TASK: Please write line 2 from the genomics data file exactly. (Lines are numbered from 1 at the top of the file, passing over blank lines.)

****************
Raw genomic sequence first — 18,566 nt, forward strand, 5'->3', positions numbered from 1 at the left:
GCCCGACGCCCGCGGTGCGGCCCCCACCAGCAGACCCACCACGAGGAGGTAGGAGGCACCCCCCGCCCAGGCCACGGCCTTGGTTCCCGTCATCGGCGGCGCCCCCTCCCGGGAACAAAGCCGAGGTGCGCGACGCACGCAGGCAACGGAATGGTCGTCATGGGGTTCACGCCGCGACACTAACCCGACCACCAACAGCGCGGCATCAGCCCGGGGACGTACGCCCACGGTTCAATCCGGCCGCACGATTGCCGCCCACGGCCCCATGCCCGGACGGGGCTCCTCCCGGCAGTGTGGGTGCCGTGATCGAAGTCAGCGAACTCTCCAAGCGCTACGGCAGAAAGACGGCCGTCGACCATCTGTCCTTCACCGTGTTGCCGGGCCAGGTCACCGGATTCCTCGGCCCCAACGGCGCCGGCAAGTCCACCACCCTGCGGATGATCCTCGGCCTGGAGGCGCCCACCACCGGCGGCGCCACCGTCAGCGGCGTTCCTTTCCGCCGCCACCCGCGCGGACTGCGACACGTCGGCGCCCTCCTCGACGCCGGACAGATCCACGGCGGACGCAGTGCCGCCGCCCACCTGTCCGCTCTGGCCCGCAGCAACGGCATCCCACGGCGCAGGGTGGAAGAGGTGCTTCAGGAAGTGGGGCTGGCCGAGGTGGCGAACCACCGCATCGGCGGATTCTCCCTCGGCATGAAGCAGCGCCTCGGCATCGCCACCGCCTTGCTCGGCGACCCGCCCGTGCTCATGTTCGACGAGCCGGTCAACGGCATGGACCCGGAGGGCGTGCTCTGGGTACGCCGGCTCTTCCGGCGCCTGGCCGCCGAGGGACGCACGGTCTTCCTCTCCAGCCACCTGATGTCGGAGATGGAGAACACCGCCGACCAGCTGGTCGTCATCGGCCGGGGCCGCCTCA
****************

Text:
GCCCGACGCCCGCGGTGCGGCCCCCACCAGCAGACCCACCACGAGGAGGTAGGAGGCACCCCCCGCCCAGGCCACGGCCTTGGTTCCCGTCATCGGCGGCGCCCCCTCCCGGGAACAAAGCCGAGGTGCGCGACGCACGCAGGCAACGGAATGGTCGTCATGGGGTTCACGCCGCGACACTAACCCGACCACCAACAGCGCGGCATCAGCCCGGGGACGTACGCCCACGGTTCAATCCGGCCGCACGATTGCCGCCCACGGCCCCATGCCCGGACGGGGCTCCTCCCGGCAGTGTGGGTGCCGTGATCGAAGTCAGCGAACTCTCCAAGCGCTACGGCAGAAAGACGGCCGTCGACCATCTGTCCTTCACCGTGTTGCCGGGCCAGGTCACCGGATTCCTCGGCCCCAACGGCGCCGGCAAGTCCACCACCCTGCGGATGATCCTCGGCCTGGAGGCGCCCACCACCGGCGGCGCCACCGTCAGCGGCGTTCCTTTCCGCCGCCACCCGCGCGGACTGCGACACGTCGGCGCCCTCCTCGACGCCGGACAGATCCACGGCGGACGCAGTGCCGCCGCCCACCTGTCCGCTCTGGCCCGCAGCAACGGCATCCCACGGCGCAGGGTGGAAGAGGTGCTTCAGGAAGTGGGGCTGGCCGAGGTGGCGAACCACCGCATCGGCGGATTCTCCCTCGGCATGAAGCAGCGCCTCGGCATCGCCACCGCCTTGCTCGGCGACCCGCCCGTGCTCATGTTCGACGAGCCGGTCAACGGCATGGACCCGGAGGGCGTGCTCTGGGTACGCCGGCTCTTCCGGCGCCTGGCCGCCGAGGGACGCACGGTCTTCCTCTCCAGCCACCTGATGTCGGAGATGGAGAACACCGCCGACCAGCTGGTCGTCATCGGCCGGGGCCGCCTCA